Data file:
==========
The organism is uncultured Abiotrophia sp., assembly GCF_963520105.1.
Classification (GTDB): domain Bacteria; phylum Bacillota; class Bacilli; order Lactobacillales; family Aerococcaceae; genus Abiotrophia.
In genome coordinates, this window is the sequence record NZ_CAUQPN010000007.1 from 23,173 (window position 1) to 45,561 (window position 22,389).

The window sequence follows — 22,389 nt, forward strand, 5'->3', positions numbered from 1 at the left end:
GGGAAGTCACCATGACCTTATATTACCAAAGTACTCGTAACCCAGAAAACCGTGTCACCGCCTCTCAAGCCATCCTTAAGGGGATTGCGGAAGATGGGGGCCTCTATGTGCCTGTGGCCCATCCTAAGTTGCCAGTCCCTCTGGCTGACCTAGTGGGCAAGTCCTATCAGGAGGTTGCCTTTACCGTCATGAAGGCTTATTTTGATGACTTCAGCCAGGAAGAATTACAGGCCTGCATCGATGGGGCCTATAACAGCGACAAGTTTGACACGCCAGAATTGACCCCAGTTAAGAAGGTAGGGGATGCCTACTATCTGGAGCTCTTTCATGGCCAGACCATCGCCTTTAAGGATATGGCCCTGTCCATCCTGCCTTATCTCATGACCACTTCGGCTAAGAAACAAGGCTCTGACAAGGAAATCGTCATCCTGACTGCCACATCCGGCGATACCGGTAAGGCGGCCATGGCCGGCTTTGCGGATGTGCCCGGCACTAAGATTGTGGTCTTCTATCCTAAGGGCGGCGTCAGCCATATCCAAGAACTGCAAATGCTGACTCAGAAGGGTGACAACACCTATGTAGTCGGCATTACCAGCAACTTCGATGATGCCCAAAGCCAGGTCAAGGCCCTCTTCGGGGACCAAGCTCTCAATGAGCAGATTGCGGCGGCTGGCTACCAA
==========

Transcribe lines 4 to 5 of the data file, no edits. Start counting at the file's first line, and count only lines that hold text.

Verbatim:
The window sequence follows — 22,389 nt, forward strand, 5'->3', positions numbered from 1 at the left end:
GGGAAGTCACCATGACCTTATATTACCAAAGTACTCGTAACCCAGAAAACCGTGTCACCGCCTCTCAAGCCATCCTTAAGGGGATTGCGGAAGATGGGGGCCTCTATGTGCCTGTGGCCCATCCTAAGTTGCCAGTCCCTCTGGCTGACCTAGTGGGCAAGTCCTATCAGGAGGTTGCCTTTACCGTCATGAAGGCTTATTTTGATGACTTCAGCCAGGAAGAATTACAGGCCTGCATCGATGGGGCCTATAACAGCGACAAGTTTGACACGCCAGAATTGACCCCAGTTAAGAAGGTAGGGGATGCCTACTATCTGGAGCTCTTTCATGGCCAGACCATCGCCTTTAAGGATATGGCCCTGTCCATCCTGCCTTATCTCATGACCACTTCGGCTAAGAAACAAGGCTCTGACAAGGAAATCGTCATCCTGACTGCCACATCCGGCGATACCGGTAAGGCGGCCATGGCCGGCTTTGCGGATGTGCCCGGCACTAAGATTGTGGTCTTCTATCCTAAGGGCGGCGTCAGCCATATCCAAGAACTGCAAATGCTGACTCAGAAGGGTGACAACACCTATGTAGTCGGCATTACCAGCAACTTCGATGATGCCCAAAGCCAGGTCAAGGCCCTCTTCGGGGACCAAGCTCTCAATGAGCAGATTGCGGCGGCTGGCTACCAA